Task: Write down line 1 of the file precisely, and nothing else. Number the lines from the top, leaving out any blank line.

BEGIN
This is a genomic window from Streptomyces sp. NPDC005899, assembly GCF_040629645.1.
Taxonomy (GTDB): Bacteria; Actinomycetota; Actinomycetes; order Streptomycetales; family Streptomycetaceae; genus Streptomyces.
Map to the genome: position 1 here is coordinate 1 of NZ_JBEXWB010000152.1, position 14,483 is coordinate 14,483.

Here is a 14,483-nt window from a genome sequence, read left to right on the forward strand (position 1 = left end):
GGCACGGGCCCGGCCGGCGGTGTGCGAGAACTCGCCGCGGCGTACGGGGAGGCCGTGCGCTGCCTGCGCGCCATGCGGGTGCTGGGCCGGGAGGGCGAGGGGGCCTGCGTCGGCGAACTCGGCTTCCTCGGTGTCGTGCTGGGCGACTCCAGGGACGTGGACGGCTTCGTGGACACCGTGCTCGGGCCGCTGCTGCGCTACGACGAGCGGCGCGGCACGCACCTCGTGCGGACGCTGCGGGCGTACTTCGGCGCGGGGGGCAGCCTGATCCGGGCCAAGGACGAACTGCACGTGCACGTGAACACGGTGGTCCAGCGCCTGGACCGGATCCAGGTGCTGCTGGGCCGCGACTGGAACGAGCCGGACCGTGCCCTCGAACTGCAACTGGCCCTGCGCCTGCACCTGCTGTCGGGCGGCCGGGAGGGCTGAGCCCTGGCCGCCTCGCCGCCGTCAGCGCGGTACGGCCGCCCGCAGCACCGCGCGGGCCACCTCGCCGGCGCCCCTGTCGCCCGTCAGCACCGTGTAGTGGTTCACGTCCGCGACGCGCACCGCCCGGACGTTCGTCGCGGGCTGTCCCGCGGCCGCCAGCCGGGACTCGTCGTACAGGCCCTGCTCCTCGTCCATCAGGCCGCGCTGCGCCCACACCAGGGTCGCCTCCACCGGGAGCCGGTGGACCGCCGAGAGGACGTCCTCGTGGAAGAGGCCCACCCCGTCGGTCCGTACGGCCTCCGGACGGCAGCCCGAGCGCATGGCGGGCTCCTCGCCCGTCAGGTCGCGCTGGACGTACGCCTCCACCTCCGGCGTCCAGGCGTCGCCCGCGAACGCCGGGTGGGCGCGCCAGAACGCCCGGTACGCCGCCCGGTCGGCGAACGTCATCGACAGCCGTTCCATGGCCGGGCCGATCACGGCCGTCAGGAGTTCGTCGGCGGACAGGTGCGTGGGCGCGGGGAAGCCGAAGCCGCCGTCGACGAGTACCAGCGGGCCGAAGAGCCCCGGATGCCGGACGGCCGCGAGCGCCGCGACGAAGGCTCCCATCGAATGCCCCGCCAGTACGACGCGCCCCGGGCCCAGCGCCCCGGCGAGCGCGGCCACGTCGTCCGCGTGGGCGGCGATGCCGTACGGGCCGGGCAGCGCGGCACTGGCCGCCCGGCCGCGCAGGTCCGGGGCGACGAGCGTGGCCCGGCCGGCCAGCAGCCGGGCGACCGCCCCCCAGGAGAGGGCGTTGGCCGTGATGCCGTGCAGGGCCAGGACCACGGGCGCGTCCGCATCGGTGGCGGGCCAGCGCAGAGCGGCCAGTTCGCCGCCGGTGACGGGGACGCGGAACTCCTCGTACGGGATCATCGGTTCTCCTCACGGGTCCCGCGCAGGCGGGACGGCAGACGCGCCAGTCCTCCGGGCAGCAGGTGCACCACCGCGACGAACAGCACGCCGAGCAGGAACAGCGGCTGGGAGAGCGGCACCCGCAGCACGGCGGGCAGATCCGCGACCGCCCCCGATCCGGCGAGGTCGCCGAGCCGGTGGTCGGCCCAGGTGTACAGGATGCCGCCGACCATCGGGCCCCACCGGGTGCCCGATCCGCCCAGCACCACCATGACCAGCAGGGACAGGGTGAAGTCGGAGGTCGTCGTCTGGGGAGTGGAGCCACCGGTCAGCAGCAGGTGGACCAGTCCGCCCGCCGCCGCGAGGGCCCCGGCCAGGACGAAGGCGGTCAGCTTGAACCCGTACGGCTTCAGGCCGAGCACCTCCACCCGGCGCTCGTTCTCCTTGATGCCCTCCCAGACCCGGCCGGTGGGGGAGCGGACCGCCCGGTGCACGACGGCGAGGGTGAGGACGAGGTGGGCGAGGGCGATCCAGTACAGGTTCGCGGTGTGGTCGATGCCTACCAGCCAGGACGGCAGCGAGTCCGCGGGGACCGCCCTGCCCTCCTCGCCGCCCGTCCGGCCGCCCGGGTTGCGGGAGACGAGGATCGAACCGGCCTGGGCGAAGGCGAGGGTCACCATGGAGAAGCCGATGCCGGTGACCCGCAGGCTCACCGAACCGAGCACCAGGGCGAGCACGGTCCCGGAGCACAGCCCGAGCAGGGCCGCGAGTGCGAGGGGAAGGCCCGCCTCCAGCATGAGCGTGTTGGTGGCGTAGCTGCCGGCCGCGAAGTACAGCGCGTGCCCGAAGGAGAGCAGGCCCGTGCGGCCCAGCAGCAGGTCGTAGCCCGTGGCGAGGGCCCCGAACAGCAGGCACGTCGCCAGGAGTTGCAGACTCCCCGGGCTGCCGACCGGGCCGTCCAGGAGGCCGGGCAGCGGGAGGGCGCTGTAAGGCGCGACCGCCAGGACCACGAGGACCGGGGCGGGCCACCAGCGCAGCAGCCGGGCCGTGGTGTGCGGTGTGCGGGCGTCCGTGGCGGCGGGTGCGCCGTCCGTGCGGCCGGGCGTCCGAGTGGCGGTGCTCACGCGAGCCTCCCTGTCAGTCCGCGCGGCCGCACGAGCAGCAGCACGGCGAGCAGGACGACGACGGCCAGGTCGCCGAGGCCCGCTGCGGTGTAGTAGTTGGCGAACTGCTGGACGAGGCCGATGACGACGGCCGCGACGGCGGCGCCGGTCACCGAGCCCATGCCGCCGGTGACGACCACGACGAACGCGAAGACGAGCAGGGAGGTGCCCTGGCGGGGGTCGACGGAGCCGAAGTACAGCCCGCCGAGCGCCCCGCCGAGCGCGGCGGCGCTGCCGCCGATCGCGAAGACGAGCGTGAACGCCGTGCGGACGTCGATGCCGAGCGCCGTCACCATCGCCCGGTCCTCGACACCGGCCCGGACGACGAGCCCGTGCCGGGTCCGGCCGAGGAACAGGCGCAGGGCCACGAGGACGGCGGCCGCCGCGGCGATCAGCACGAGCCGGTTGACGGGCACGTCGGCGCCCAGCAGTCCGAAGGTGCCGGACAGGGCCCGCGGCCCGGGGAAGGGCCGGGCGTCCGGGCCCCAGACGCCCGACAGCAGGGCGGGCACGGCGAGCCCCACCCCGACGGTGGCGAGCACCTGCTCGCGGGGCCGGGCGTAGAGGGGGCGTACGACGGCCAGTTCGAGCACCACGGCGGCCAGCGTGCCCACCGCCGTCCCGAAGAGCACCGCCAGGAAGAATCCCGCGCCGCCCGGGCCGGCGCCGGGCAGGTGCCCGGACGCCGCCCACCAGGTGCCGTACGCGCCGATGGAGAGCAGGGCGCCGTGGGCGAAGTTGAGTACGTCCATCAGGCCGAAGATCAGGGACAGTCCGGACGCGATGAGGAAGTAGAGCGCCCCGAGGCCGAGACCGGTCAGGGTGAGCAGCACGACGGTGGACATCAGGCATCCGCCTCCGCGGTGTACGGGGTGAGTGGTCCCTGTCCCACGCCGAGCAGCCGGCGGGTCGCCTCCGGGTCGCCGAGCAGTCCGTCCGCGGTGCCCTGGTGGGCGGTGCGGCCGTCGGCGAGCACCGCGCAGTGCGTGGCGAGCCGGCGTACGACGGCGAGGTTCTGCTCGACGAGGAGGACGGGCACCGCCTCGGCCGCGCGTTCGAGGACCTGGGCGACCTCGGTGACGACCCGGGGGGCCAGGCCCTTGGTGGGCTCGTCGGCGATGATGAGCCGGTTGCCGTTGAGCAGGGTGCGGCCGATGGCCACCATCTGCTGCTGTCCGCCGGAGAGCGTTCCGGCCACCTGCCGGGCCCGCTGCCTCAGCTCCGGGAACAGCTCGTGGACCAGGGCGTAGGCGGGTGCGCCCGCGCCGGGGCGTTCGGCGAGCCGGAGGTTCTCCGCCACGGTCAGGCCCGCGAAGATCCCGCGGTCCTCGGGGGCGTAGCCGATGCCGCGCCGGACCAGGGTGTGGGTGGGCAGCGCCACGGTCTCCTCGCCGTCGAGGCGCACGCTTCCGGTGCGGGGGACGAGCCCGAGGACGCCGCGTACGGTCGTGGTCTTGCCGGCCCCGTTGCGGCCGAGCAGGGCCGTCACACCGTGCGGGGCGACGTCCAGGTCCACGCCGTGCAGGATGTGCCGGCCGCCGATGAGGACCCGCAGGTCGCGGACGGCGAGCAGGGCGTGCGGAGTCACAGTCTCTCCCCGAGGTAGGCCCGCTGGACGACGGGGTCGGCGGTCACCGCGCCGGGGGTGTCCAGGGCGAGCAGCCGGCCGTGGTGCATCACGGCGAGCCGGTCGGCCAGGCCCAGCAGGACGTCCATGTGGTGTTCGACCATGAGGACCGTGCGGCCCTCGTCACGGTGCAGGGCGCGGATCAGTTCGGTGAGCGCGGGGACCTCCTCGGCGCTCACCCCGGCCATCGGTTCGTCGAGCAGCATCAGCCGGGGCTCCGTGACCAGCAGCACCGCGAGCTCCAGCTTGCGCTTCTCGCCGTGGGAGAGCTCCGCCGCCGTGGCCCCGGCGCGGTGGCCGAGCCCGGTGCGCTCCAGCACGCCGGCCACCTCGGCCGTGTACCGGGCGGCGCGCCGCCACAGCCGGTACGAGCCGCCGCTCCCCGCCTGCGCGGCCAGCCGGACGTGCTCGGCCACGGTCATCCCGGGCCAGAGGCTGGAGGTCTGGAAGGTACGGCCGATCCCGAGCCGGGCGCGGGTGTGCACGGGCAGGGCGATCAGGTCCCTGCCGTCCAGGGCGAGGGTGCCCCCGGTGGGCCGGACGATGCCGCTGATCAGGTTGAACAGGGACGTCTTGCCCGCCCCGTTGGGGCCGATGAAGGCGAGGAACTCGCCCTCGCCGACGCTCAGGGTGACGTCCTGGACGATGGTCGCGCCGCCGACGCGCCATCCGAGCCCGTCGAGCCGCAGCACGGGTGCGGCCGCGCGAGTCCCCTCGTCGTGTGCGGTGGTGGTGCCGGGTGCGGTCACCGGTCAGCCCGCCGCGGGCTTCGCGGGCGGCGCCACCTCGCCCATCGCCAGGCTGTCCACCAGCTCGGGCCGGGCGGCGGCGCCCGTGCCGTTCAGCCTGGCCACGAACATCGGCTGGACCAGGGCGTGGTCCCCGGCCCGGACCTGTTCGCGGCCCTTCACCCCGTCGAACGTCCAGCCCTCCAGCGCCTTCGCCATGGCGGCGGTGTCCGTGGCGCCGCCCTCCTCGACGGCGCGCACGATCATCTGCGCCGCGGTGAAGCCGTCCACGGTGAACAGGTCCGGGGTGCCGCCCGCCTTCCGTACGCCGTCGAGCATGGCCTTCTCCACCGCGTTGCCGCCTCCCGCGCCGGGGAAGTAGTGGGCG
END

This is a genomic window from Streptomyces sp. NPDC005899, assembly GCF_040629645.1.